Afrikaans editor Schalk Pienaar was the ultimate verligte – that brand of Afrikaner who opposed the extremism of hard-core apartheid, writes former Cape Times editor Tony Heard on the Order of Ikhamanga (Silver) being awarded to him.  He laid the basis for the historic settlement that brought democracy to South Africa.

Tony Heard writes in Beeld:

Schalk Pienaar was not the exclusive possession of Afrikaner nationalism.

He was a prince of journalism whose influence went way beyond the confines of his language and his culture. He helped make the difference in South Africa in the lost years of apartheid, and nurtured the climate for change more than any other Afrikaans journalist.

He was the ultimate verligte, who inspired journalists across the board as, in their own very different ways, they sought to challenge injustice in the dark years of post-war South Africa.

I was standing with Pienaar when the Nationalist Party caucus elected Dr Hendrik Frensch Verwoerd Prime Minister in 1958. We watched as the grim men of apartheid, members of the caucus, filed out of the NP caucus room on the first floor of what is now the Old Assembly building.

As it became obvious that it was Dr Verwoerd, the Netherlands-born racial zealot, who had been chosen – since it was he who led the members out of their meeting – Schalk turned to me, then a rookie parliamentary reporter for the Cape Times, and observed:

“This man’s mind is too tidy.”

In those few words, Schalk put his finger on the tragedy that was to unfold in South Africa. The man with the tidy mind sought to sweep the African majority into their own homelands, to bleach the political system of anyone of colour at all levels, to turf tens of thousands of coloured and Indian people out of their homes under the Group Areas Act, to pry and probe into private lives in ways reminiscent of Nazi Germany and the Inquisition, and to defy world opinion  which was moving diametrically away from the racist assumptions which the Allies had destroyed in 1945.

Schalk was in no sense pro-British. In fact, the Rhodes Scholarship which he had won on merit took him to a (Oxford) University and country which he found uncomfortable as an Afrikaner Nationalist; and he left early. Like many young Afrikaners of his day, he dallied with the andi-war Ossewabrandwag, not because he was ideologically pro-Nazi but because he was anti British imperialism.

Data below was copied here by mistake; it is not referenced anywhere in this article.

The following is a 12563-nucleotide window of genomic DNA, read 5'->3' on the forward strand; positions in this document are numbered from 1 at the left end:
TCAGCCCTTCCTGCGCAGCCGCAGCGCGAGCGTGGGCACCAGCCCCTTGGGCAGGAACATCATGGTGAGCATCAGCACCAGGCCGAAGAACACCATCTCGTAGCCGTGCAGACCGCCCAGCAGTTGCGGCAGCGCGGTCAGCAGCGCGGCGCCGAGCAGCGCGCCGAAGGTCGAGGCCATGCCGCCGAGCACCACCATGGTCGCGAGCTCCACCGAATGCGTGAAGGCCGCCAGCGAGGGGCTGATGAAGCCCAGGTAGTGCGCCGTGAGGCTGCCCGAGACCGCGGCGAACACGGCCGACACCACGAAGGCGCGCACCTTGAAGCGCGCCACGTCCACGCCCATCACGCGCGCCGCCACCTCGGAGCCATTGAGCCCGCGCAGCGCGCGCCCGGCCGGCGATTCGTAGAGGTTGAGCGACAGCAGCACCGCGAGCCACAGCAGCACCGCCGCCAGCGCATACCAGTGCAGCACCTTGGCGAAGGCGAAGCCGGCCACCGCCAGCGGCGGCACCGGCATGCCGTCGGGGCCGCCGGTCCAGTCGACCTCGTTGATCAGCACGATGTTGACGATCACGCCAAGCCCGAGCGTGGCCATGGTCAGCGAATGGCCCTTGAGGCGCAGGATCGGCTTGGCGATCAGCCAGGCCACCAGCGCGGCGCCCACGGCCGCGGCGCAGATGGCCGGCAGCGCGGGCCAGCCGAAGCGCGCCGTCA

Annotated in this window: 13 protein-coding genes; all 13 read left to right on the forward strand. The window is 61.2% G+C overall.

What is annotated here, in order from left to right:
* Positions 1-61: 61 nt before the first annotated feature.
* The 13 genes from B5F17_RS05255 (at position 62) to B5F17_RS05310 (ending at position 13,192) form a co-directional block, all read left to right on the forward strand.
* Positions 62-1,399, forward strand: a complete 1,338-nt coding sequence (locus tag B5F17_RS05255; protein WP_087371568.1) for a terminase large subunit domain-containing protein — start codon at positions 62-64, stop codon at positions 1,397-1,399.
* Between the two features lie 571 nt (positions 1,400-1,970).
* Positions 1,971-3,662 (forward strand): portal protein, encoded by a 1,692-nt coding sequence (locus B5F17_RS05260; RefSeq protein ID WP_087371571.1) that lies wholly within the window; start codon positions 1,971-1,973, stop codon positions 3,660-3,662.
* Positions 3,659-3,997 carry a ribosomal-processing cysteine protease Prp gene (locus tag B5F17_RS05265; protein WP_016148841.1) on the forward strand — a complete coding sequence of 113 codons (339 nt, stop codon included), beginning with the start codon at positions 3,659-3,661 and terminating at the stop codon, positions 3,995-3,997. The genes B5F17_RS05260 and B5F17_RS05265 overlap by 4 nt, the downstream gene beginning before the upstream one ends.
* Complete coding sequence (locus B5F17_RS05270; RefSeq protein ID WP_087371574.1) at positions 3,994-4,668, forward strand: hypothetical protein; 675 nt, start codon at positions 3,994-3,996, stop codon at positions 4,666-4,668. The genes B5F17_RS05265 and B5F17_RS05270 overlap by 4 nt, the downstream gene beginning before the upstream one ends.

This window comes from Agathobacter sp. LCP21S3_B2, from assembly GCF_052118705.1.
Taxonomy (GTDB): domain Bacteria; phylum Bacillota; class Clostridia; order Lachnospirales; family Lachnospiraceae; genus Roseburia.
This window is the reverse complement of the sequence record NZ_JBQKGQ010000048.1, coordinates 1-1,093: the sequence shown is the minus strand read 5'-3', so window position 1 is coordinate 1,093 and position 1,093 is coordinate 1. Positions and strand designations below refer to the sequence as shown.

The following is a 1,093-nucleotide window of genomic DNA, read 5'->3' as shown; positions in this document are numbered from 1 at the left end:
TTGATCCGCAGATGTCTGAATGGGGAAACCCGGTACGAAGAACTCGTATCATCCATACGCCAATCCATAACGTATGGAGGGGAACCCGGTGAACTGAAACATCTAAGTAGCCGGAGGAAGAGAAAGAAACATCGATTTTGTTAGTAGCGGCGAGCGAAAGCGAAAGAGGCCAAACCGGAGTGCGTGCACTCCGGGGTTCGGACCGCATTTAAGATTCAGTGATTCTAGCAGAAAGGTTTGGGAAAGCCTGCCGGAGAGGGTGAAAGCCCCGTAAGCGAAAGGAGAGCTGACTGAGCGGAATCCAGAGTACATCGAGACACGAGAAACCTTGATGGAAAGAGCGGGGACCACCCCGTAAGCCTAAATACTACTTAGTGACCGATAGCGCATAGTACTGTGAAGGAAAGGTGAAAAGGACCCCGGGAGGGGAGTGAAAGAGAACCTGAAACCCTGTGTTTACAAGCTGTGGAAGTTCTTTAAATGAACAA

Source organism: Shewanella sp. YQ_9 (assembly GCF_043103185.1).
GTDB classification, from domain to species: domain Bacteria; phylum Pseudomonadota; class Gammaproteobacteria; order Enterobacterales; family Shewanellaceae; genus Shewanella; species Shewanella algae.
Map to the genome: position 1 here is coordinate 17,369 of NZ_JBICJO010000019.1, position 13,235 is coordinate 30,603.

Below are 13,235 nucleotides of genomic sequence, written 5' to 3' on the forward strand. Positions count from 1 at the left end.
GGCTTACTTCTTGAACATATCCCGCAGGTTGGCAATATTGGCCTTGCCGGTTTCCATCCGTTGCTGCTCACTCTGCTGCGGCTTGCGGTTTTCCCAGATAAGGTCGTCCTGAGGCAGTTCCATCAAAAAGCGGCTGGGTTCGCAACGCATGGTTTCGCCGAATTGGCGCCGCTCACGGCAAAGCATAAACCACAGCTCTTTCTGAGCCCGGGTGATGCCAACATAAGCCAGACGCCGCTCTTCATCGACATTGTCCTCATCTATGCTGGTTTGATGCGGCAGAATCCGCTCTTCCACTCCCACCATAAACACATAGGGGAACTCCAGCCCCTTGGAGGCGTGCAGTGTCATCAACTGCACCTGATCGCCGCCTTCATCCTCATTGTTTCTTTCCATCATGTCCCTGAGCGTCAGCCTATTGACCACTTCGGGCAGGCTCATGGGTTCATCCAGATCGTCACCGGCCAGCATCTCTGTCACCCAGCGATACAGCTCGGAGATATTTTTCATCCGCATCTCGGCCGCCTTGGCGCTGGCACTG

Old conflicts die hard. I recall the flaming rows between Pienaar and his colleagues and the members of the English press in the corridors of the Parliamentary Press Gallery in the 1960s, dwelling as they did  on the  long-past conflicts of Boer-Brit times. On the other side were renowned liberals like Anthony Delius, the brilliant Parliamentary satirical note-writer and poet, Stanley Uys, George Clay and others.

Yet the new issue that loomed around the time of Sharpeville was the position of black South Africans in the South African state, then firmly locked out. And Schalk showed, more than anyone else on his side, that he realized the time of apartheid was up.

It  was Schalk, more than any Afrikaans journalist of standing of his age, who began to show an independence of spirit which made him the first verligte in the Afrikaans media, and to inspire a whole string of young journalists such as Ton Vosloo, Louis Louw and Paul Greyling, who would play a critical role in influencing public opinion, while remaining within the Naspers fold, yet increasingly questioning the basis of white power. It was Louw who, in a debate at UCT at which I was present, conceded, when it was not at all popular to do so, that sanctions were having a major effect in bringing apartheid down. It was Pienaar who, when he edited the new Johannesburg-based Sunday paper Die Beeld, later Rapport, challenged authority over issues like corruption, racist orthodoxy and  unnecessary offence given to blacks in their daily lives, and so on.

He became famous for his remark opposing the Angolan invasion with the understatement, that it was a ligte mistakie  (a slight mistake). The sharpest irony dripped from his pen, and was not lost on people like P W Botha as defence minister and later Prime Minister, who deeply resented such challenges to his authority – and who, as a member of the Board of Nasionale Pers, must have demanded Schalk’s head on a charger many times.

But it was the professional management at Naspers which stood its ground, and Schalk was, through to his final illness and untimely death, able to write with a freedom that few in that stable had enjoyed previously.

When the time came for Afrikaners to compromise, and to put their racist bigotry behind them in the interests of securing a historic understanding with Black nationalism and a democratic South Africa, Schalk had already passed from the scene.

But he had laid the foundations.

* Tony Heard was Editor of the Cape Times, 1971-1987, and worked in the Press Gallery of Parliament from 1958 to 1966. This article appeared, translated into Afrikaans, in Beeld on 28 September.